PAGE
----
Love Yourself

By Sophia Christiaan

Loving yourself doesn’t just mean pampering your body and having a good self-esteem. Loving yourself goes much deeper, and is many times put to the test when we have to make decisions. The choices we make in those seconds of decision making, really give us a good idea of how much we love ourselves. We encounter these choices often in relationships and communication.

If we are full of pride and don’t have much love in us, we tend to make decisions that hurt us, rather than help us. For example, if we refuse to admit our faults and shortcomings, being stubborn, prideful, and hard-headed, we actually try to run from something that will inevitably catch up on us. None of us can run from our characters, and whenever we try to do so, our flaws will expose themselves inconveniently.

In that moment of the truth of our hearts coming to the surface in our lives, we make a decision to face it or hide from it. If we truly knew how much God loves us and cares for every detail in our lives, we would never hide in shame and condemnation, lying to ourselves about our condition, but be free to expose ourselves to God’s gentle and loving correction.

“If you reject criticism, you only harm yourself; but if you listen to correction, you grow in understanding.” Proverbs 15:32:2 NLT

When we start accepting God’s correction, we also start learning to love ourselves. Those two things go hand in hand, and the Bible says that God loves everybody and want us to come to the realization of who He is. (See 1. Timothy 2:3-4)

When we have knowledge about who God is, we are also able to understand who we are ourselves. We are made in the image of God, and He knows better than anyone how we feel, and how we ought to feel about ourselves.

“My thoughts are completely different from yours,” says the LORD. “And my ways are far beyond anything you could imagine. For just as the heavens are higher than the earth, so are my ways higher than your ways and my thoughts higher than your thoughts.” Isaiah 55:8-9 NLT

God’s thinking is far above ours. In other words, He sees a picture of the world that we don’t see; He sees our lives in a light we don’t see. Do we dare to believe that God is really interested in us, like no one else can be, and that He has a plan for our lives that is far beyond what we can comprehend?

These scriptures indicate how God feels about us:

“I knew you before I formed you in your mother’s womb. Before you were born I set you apart and appointed you as my spokesman to the world.” Jeremiah 1:5 NLT

“The LORD called me before my birth; from within the womb he called me by name.” Isaiah 49:1 NLT

When we understand that God sees us as perfect, through Jesus Christ, being too hard on ourselves seems foolish, and we realize that we may need to forgive ourselves more than we do. After all, if God has forgiven us from all past, present, and future sins, why do we hold on so tightly to our mistakes?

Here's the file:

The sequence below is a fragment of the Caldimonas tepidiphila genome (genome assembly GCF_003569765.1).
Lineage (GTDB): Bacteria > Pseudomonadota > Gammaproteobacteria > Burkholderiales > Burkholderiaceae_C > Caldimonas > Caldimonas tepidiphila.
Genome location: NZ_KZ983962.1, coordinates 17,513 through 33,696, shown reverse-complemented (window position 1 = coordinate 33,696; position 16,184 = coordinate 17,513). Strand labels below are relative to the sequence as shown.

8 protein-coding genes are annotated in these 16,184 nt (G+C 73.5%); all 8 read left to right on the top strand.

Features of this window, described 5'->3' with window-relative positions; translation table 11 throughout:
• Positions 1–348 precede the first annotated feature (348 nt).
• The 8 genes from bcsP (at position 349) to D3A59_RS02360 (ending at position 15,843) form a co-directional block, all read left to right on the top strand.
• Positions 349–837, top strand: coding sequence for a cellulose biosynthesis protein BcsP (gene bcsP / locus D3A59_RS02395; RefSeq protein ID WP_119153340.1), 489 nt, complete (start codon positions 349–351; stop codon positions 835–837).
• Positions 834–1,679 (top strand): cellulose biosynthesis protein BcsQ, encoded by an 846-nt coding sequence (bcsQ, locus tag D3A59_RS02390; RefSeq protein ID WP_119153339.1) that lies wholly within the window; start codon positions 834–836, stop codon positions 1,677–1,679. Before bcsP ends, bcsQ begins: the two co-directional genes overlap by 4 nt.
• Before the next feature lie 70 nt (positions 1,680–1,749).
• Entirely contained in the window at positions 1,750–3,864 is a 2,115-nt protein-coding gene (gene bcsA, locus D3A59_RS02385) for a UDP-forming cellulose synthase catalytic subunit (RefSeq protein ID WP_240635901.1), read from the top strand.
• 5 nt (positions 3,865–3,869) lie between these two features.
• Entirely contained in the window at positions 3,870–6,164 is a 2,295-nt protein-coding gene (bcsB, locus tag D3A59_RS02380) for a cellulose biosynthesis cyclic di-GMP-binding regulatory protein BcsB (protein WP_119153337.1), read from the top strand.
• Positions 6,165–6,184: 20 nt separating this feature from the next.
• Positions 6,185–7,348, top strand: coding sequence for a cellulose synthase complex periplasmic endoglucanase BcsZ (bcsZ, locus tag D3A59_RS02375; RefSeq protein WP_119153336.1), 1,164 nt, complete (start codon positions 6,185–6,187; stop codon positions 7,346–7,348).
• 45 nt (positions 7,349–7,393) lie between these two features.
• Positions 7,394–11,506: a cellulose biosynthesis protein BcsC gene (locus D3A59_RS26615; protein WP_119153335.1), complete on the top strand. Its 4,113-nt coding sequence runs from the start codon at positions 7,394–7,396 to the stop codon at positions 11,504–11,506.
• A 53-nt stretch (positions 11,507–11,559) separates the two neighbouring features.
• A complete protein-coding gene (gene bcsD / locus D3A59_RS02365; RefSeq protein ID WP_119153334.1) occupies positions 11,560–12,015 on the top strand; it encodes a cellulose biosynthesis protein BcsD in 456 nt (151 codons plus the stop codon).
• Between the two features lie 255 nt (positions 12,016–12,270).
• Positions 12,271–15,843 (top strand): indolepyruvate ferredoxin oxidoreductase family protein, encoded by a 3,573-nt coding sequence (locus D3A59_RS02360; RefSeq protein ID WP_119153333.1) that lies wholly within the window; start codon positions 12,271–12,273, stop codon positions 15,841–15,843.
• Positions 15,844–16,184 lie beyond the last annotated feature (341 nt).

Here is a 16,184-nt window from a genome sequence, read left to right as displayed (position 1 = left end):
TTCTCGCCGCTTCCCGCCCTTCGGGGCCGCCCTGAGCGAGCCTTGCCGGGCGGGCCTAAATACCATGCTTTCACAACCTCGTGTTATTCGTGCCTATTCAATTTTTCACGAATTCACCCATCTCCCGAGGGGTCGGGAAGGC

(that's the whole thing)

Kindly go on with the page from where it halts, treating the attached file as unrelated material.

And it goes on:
If we truly know who we are in Christ, which means, “who we are the way God sees us,” then we can start coming to a place of peace with ourselves, knowing that we are not perfect and make mistakes, but that we are loved in spite of it.

Many times, the pressure we put on ourselves to perform, works against our ability to perform. Let me explain: The Bible says, when we are weak, we are strong (2. Corinthians 12:10). It also says; He became poor so we can become rich (2. Corinthians 8:9). Because it seems like contradictions to our natural mindsets, we have a hard time grasping how to live entirely dependent upon God’s guidance, leading, and provision for our lives. Without knowing it, we take that part upon ourselves, and hinder the flow of the Holy Spirit.

The flow of the Holy Spirit will bring us everything we need. The Bible says, why worry, when God clothes even the lily of the valley? (Mathew 6:28). It also says, if we seek the Kingdom of God first, He will add everything to us. (Mathew 6:33)

Learning to “let go, and let God” is a life-long journey. But understanding that God wants to be everything for us, makes us able to make the right decisions, because we are trusting that God has our best interest at heart, and that He constantly seeks to provide, comfort, lead, and support us in all aspects of life.

Therefore, knowing God leads to loving ourselves.

When it comes to relationships, it is easy to go wrong when we are not totally sure what we need and should look and ask for in a mate. Those who have been abused mentally, sexually, verbally, physically, emotionally, or spiritually, have literally been overpowered by someone else’s spirit, soul, and body. Their borders have been crossed, and another spirit has taken control over certain aspects of their lives. They feel disillusioned, insecure, untrusting, skeptical, hurting, angry, bitter, confused, and violated, and they have many times lost the ability to truly think for themselves. It is as if they are sharing body and mind with someone else, and cannot truly rest, or trust themselves. This causes them to doubt whether they are ever going to be able to truly heal and be restored, and fall into mental loopholes of despair, depression, and overwhelming hopelessness.